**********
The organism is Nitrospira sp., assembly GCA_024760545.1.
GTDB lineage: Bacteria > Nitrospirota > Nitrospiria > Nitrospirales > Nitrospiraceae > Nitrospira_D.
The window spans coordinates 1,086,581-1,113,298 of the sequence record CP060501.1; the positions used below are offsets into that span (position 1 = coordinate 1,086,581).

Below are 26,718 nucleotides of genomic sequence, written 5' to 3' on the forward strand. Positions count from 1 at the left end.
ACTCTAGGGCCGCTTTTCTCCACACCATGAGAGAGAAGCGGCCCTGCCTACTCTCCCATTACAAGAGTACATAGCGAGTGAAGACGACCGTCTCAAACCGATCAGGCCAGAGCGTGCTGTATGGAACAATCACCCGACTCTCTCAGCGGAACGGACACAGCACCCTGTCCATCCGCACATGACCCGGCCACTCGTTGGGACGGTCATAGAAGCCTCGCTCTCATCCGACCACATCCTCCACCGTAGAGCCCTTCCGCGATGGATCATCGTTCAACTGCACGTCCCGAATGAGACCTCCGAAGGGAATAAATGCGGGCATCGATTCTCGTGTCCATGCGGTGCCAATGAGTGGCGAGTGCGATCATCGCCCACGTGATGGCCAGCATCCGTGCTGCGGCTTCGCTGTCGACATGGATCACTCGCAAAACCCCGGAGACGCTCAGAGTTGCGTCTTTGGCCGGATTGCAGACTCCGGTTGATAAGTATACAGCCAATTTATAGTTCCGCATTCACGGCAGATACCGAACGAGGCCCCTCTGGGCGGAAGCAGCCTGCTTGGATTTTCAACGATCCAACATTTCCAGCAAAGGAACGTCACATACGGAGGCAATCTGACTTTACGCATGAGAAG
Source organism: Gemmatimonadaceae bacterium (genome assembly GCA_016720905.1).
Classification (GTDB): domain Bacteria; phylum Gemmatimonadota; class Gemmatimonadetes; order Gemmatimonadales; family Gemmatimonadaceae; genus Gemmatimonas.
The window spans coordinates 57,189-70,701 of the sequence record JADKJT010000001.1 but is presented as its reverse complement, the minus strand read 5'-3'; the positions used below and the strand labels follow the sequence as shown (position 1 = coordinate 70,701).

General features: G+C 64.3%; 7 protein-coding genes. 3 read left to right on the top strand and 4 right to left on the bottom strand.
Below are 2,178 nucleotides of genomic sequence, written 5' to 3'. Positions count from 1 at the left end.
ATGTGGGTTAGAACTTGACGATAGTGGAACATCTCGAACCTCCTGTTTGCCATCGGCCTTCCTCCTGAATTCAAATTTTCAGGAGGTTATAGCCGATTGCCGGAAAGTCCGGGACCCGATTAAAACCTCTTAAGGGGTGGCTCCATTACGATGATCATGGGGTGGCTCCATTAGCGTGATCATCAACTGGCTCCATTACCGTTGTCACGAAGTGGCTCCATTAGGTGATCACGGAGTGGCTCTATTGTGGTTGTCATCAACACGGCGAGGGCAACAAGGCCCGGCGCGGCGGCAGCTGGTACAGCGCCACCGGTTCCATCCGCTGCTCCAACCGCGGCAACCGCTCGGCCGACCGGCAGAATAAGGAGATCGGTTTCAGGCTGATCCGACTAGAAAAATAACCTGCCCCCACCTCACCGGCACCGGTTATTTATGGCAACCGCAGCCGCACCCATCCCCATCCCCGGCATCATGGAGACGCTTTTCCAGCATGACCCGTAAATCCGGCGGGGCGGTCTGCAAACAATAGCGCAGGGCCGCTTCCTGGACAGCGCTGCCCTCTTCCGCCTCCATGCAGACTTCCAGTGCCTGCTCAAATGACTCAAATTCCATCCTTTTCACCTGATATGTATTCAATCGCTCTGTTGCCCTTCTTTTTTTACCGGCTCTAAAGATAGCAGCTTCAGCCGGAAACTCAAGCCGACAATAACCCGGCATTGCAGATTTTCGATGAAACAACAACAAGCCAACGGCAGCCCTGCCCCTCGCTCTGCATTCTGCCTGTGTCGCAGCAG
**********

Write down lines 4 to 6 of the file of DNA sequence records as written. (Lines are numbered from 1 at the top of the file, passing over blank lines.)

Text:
Below are 26,718 nucleotides of genomic sequence, written 5' to 3' on the forward strand. Positions count from 1 at the left end.
ACTCTAGGGCCGCTTTTCTCCACACCATGAGAGAGAAGCGGCCCTGCCTACTCTCCCATTACAAGAGTACATAGCGAGTGAAGACGACCGTCTCAAACCGATCAGGCCAGAGCGTGCTGTATGGAACAATCACCCGACTCTCTCAGCGGAACGGACACAGCACCCTGTCCATCCGCACATGACCCGGCCACTCGTTGGGACGGTCATAGAAGCCTCGCTCTCATCCGACCACATCCTCCACCGTAGAGCCCTTCCGCGATGGATCATCGTTCAACTGCACGTCCCGAATGAGACCTCCGAAGGGAATAAATGCGGGCATCGATTCTCGTGTCCATGCGGTGCCAATGAGTGGCGAGTGCGATCATCGCCCACGTGATGGCCAGCATCCGTGCTGCGGCTTCGCTGTCGACATGGATCACTCGCAAAACCCCGGAGACGCTCAGAGTTGCGTCTTTGGCCGGATTGCAGACTCCGGTTGATAAGTATACAGCCAATTTATAGTTCCGCATTCACGGCAGATACCGAACGAGGCCCCTCTGGGCGGAAGCAGCCTGCTTGGATTTTCAACGATCCAACATTTCCAGCAAAGGAACGTCACATACGGAGGCAATCTGACTTTACGCATGAGAAG
Source organism: Gemmatimonadaceae bacterium (genome assembly GCA_016720905.1).